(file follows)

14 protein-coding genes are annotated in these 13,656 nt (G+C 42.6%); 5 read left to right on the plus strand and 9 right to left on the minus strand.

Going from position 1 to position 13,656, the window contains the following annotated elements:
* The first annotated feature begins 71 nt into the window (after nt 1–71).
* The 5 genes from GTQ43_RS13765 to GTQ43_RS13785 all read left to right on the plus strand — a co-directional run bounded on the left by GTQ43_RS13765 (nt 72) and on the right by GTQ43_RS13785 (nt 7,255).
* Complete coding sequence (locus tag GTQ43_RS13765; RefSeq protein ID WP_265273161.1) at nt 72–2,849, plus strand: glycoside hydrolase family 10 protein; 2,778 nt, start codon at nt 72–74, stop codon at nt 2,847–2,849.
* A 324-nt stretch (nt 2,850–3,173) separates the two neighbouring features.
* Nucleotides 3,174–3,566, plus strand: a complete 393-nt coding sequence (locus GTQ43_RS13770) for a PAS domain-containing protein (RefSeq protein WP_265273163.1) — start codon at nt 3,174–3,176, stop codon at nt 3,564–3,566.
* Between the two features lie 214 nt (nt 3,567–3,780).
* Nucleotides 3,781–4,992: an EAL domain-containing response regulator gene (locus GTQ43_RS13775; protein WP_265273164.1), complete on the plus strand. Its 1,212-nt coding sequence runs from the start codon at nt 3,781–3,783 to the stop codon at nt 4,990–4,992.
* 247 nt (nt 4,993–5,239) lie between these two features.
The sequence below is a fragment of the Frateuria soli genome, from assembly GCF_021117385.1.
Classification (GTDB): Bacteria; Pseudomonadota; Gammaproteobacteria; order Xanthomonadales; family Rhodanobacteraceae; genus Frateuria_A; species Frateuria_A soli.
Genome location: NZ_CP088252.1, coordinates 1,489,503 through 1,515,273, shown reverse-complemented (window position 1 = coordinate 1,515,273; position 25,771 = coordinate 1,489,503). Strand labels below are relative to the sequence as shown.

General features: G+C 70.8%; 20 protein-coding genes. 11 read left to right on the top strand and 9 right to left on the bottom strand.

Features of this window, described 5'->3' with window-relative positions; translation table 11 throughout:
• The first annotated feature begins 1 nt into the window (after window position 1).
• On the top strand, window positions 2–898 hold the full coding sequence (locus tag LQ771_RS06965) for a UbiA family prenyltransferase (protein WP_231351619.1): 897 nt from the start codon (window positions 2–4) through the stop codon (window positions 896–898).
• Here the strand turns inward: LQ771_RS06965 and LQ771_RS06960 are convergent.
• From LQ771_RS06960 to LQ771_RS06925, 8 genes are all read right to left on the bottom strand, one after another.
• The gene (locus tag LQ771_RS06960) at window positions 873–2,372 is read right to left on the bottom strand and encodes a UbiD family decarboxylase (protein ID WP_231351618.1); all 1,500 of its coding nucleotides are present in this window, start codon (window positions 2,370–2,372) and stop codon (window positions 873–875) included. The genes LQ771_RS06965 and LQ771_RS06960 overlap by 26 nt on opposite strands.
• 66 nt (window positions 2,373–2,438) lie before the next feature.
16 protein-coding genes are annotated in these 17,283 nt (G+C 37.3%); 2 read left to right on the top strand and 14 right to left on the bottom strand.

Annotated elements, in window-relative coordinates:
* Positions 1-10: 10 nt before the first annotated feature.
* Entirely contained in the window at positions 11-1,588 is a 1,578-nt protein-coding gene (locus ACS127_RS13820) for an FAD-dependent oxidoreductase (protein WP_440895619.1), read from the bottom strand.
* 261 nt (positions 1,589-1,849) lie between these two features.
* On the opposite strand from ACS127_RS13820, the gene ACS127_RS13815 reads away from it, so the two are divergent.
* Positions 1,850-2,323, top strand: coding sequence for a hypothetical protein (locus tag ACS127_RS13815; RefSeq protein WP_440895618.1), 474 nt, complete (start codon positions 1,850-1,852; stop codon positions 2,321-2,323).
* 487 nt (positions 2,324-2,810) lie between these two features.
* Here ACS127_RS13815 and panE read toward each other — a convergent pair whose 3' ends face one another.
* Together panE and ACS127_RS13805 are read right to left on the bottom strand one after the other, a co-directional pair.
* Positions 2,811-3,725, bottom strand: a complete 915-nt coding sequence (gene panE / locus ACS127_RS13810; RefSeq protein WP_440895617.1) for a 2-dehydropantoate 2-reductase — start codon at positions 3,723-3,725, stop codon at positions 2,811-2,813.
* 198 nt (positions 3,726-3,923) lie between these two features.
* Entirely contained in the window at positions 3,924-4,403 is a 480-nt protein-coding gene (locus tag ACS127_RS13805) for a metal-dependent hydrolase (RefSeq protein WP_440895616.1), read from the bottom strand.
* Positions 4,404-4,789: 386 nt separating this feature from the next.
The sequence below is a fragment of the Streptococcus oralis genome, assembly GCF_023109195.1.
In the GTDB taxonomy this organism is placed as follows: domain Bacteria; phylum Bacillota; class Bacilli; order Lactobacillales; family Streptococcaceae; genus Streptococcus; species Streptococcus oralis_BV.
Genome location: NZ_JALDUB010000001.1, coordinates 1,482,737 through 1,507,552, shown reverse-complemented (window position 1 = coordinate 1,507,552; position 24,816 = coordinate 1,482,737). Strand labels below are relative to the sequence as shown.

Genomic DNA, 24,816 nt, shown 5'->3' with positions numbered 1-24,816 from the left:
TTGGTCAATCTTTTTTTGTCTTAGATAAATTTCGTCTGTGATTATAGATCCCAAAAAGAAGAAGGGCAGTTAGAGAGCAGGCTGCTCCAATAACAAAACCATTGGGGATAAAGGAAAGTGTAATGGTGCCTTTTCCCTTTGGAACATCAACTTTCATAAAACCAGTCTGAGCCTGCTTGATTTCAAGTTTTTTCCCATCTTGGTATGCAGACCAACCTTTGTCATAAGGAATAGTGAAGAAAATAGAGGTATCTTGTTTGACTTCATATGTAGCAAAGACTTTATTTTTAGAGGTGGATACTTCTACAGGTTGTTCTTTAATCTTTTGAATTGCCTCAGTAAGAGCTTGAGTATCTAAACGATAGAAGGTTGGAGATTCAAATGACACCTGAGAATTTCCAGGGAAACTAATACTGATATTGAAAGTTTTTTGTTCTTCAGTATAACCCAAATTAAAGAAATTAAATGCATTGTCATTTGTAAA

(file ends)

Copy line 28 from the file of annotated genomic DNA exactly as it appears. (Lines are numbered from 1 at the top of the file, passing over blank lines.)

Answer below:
* Positions 1,850-2,323, top strand: coding sequence for a hypothetical protein (locus tag ACS127_RS13815; RefSeq protein WP_440895618.1), 474 nt, complete (start codon positions 1,850-1,852; stop codon positions 2,321-2,323).